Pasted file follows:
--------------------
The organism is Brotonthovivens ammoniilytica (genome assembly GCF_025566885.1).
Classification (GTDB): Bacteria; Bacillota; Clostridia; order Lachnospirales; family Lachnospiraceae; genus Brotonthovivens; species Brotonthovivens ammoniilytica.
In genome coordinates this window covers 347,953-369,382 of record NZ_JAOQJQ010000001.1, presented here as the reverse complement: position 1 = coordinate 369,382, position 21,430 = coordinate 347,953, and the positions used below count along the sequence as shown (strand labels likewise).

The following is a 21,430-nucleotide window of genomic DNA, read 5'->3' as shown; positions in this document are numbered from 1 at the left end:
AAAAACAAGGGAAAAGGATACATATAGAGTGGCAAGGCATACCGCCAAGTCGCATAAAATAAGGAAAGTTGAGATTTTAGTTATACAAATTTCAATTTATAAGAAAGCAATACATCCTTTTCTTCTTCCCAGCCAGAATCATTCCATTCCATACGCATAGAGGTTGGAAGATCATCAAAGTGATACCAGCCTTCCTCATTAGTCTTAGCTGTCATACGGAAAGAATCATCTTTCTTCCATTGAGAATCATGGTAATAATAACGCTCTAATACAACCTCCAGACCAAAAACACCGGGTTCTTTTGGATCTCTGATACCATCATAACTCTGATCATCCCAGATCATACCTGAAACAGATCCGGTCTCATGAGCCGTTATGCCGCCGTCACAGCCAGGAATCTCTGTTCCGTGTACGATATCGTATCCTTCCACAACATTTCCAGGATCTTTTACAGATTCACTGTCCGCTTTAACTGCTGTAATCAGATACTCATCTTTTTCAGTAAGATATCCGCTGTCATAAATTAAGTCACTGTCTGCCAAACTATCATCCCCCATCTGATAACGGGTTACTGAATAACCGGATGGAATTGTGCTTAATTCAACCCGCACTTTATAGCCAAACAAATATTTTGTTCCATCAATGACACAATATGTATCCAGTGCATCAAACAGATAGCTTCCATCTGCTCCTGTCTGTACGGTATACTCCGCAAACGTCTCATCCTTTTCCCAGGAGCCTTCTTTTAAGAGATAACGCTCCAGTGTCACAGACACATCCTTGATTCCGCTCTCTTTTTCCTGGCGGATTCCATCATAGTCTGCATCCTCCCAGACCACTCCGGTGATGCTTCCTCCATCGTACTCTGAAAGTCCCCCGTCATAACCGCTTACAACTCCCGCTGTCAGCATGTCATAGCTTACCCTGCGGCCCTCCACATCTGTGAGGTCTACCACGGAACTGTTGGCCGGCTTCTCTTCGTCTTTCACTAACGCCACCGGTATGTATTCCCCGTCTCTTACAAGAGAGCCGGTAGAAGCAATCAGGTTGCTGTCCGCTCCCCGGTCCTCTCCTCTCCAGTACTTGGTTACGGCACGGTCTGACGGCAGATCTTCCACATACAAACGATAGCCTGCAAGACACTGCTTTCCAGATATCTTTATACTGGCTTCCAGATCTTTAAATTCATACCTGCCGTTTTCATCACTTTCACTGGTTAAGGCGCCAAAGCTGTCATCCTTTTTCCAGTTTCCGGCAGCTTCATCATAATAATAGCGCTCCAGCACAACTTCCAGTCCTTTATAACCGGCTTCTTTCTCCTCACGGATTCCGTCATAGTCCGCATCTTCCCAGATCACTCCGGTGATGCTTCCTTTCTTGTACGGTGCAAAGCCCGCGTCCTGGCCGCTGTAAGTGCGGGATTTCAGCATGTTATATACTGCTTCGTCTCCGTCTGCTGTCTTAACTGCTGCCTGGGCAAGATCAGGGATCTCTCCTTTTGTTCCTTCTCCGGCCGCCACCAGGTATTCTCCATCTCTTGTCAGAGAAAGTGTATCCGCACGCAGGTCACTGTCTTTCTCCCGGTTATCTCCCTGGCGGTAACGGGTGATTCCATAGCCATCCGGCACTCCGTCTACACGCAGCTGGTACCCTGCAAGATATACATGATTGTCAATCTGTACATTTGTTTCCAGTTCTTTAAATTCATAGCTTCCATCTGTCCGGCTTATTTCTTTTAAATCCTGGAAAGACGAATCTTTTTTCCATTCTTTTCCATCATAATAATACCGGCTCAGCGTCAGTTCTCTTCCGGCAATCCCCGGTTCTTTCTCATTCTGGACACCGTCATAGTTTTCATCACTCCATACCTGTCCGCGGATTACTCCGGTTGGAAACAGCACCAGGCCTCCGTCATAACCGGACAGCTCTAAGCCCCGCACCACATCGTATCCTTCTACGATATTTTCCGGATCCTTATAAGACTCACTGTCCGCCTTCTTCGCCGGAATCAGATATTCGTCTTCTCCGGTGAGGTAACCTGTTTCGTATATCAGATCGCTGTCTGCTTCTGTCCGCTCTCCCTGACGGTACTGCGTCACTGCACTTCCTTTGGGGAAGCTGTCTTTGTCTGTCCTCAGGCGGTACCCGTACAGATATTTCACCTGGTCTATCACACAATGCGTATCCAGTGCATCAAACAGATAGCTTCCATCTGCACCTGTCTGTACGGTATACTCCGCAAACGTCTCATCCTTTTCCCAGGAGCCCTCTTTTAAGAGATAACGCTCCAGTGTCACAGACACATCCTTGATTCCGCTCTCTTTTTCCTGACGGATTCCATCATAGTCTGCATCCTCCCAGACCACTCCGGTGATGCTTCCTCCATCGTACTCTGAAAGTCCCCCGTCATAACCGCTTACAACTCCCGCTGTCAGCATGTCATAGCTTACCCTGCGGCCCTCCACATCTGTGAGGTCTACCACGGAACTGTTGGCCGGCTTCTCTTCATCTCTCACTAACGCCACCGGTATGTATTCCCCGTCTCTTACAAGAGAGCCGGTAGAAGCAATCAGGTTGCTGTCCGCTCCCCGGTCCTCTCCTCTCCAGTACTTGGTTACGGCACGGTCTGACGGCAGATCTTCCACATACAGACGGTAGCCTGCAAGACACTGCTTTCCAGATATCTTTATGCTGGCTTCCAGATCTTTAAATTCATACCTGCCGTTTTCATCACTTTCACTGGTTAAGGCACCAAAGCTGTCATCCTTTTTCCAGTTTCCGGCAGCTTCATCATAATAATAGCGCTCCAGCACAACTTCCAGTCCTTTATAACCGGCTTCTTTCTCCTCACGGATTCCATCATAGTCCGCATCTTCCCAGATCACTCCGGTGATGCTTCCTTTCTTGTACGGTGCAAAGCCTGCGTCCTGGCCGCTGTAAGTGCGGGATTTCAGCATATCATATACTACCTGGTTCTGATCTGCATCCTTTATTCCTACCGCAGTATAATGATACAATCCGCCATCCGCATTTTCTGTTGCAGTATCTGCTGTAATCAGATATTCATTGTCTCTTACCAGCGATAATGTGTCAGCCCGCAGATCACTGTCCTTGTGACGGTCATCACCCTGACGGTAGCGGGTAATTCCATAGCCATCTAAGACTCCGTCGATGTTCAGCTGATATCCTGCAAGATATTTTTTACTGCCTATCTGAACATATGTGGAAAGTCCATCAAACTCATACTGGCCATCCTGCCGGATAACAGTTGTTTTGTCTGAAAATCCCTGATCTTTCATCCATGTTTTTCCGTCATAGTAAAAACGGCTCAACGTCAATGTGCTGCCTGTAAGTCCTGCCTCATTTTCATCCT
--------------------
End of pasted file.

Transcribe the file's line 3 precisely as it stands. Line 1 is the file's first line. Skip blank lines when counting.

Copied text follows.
In genome coordinates this window covers 347,953-369,382 of record NZ_JAOQJQ010000001.1, presented here as the reverse complement: position 1 = coordinate 369,382, position 21,430 = coordinate 347,953, and the positions used below count along the sequence as shown (strand labels likewise).